The 2021 planting season is almost here. U.S. farmers have been blessed with a strong bull market and as soon as the crop is planted, risk will shift to growing conditions so that global food demand is met. For the most part, farmers have locked in their 2021 input prices and specifically fertilizer, but some spot fertilizer prices have significantly increased. Nitrogen prices climbed 26% to 34% in March, according to DTN. With fertilizer decisions and deliveries already made, it is difficult for U.S. farmers to swap acres from one crop to another, even in this bull market.
U.S. row cropThe March 31 USDA Perspective Plantings and Grain Stocks reports were both bullish for crop prices. Farmers are expected to plant 91.1 million acres of corn and 87.6 million acres of soybeans in 2021, which are respectively 1% and 5% higher than in 2020, but significantly less than analyst expectations. All wheat acres are also up 5% year-over-year and cotton acres are nearly unchanged from 2020.
Although perceived as low, 2021 corn and soybean acres are only 3 million acres less than 2018’s record. The current bull market has been demand-driven, and if U.S. farmers hit trendline yields, expect corn balance sheets to remain tight, but soybeans to approach a negative carryout, which would further fuel a longer-term bull market.
North Dakota farmers are expected to plant 69% more corn in 2021 than in 2020, although 2020 was low due to marginal planting conditions. Wisconsin corn acres are expected to be 4% higher in 2021 and Minnesota is unchanged.
U.S. farmers can protect their 2021 revenue with favorable spring crop insurance prices. For 2021, corn is pegged at $4.58 per bushel, which is the highest since 2014. Soybeans are $11.87 per bushel, the highest since 2013. As of March 1, the soybean-to-corn price ratio was 2.59, which is the highest in over 30 years, according to Farm Bureau. Typically, the higher the ratio, the more soybeans U.S. farmers will plant based on economics.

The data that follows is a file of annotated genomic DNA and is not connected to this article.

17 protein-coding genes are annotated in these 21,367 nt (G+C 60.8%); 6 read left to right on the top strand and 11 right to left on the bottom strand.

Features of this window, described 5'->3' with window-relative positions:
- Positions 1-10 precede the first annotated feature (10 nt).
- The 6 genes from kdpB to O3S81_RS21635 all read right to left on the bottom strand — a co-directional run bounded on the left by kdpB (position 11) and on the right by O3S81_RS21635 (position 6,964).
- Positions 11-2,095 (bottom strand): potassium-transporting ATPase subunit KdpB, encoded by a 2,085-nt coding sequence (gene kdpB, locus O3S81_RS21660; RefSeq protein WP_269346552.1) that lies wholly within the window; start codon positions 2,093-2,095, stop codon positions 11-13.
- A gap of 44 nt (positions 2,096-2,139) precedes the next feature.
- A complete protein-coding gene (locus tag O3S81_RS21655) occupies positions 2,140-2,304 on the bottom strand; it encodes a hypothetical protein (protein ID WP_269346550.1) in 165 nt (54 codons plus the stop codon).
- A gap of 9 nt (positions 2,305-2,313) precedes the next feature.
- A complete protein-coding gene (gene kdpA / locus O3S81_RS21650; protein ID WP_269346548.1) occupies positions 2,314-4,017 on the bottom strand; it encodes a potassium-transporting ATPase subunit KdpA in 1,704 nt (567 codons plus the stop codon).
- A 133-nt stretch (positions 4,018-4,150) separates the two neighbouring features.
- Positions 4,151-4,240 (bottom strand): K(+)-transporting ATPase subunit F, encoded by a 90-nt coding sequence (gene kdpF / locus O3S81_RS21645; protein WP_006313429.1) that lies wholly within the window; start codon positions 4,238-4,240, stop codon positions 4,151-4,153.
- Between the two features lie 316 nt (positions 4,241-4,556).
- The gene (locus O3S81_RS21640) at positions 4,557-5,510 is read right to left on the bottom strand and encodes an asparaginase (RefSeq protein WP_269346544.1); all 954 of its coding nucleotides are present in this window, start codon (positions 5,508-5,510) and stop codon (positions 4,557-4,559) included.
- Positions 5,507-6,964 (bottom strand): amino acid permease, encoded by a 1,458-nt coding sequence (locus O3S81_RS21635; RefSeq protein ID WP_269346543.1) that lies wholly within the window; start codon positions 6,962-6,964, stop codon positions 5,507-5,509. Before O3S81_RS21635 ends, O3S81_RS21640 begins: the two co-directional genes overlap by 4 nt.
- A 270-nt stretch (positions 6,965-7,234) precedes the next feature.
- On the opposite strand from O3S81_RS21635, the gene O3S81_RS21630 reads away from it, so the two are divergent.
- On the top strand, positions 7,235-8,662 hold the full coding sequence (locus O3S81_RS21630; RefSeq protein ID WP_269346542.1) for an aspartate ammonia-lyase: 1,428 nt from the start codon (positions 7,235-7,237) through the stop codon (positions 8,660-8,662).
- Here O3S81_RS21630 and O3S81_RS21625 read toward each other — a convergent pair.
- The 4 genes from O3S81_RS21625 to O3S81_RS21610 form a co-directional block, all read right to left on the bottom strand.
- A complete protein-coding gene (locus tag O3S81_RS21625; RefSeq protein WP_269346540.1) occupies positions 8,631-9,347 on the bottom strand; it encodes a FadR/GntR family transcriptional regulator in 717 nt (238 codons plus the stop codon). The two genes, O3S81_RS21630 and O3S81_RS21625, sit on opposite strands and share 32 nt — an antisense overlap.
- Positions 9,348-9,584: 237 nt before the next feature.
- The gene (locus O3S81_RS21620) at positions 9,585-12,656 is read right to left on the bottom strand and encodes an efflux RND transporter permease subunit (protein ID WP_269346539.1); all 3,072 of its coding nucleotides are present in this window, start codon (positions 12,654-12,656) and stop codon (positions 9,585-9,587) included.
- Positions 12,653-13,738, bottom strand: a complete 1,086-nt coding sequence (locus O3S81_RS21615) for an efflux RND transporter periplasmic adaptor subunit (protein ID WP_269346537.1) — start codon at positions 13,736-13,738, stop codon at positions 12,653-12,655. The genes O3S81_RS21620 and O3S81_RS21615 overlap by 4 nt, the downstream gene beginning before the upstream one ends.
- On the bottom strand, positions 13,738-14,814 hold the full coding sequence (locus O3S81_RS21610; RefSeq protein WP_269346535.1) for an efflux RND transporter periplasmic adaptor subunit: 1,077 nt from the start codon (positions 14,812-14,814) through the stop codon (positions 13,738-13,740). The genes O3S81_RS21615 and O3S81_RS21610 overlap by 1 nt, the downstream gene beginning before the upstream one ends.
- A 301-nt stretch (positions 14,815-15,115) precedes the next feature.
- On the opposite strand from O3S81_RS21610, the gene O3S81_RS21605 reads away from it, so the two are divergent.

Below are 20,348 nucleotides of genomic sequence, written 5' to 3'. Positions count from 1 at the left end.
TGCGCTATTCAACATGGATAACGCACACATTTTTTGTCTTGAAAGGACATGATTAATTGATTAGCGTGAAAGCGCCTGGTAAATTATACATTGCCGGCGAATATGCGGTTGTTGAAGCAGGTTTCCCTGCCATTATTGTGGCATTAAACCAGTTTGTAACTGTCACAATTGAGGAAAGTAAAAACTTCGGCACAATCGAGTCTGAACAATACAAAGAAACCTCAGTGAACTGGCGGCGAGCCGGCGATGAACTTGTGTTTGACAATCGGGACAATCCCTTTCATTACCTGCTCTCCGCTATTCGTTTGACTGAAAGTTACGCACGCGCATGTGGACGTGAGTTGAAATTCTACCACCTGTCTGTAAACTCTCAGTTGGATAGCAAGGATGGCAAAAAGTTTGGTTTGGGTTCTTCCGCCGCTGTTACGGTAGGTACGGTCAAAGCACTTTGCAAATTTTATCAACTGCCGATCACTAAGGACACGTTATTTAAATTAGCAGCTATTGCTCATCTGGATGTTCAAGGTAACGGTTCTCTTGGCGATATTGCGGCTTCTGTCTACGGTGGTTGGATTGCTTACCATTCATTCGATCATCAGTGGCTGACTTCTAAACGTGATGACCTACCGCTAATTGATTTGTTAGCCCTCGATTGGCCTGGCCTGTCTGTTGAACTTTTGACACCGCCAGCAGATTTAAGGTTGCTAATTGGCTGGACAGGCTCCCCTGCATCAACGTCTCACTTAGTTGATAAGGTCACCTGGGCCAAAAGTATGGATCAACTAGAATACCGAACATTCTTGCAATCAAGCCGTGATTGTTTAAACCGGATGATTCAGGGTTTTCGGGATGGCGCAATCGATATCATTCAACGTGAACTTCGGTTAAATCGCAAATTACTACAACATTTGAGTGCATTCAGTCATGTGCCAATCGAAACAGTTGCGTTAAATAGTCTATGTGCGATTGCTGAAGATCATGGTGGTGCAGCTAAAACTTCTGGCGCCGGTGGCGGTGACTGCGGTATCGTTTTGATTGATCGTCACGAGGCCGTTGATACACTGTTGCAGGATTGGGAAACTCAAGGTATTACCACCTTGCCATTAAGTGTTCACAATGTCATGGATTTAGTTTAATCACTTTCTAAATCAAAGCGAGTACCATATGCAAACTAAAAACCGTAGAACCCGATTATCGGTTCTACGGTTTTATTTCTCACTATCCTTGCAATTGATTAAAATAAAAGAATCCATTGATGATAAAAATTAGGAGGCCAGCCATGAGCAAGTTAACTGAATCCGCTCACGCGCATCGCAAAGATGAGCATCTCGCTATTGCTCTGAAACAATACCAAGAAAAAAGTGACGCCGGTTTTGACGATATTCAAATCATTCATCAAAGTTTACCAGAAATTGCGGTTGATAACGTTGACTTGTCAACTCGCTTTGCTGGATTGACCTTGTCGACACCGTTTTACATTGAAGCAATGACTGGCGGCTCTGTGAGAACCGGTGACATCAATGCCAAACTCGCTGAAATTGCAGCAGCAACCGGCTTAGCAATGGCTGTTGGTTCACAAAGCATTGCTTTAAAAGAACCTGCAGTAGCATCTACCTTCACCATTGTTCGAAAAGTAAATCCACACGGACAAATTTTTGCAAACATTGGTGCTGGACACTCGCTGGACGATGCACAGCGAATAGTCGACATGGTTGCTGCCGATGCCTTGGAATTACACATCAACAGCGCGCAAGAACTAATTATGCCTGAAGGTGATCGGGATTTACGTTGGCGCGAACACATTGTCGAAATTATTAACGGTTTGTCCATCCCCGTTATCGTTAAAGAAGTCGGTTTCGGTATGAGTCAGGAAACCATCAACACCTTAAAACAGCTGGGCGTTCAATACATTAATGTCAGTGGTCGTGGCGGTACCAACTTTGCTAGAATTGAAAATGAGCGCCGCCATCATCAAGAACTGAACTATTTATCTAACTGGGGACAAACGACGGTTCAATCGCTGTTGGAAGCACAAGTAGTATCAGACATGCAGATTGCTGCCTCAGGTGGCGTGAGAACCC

U.S. livestock and dairyLivestock prices increased throughout the bull rally in grains. Live cattle futures increased 4.7% since March 1, 2021, due to increased drought risk in the western U.S. Plains. Lean hog futures increased by 12.8% since March 1, due to a decrease in global supply and increase in demand. Pork cutout prices are 34% higher today versus in 2019. The increased feed prices will continue to restrict livestock producer margins.
USDA estimated that U.S. farmers will harvest the least amount of hay acres since 1908, which may put strain on dairy feed prices. Class III milk prices increased 2.9% since March 1, 2021, on rebounding food service demand.
Ground-level insights from ag bankersPat Foley, Northeast ND – The weather has been mild, and farmers are looking at an early spring, but the area needs rain. We had a dry fall, and it is shaping up to be a dry spring.
Farmers are optimistic about the commodity prices. There has been some selling, but with the dryness, nobody wants to get over extended. For 2021, farmers have been paying down more debt, but some have purchased additional equipment, beet stock, and/or land.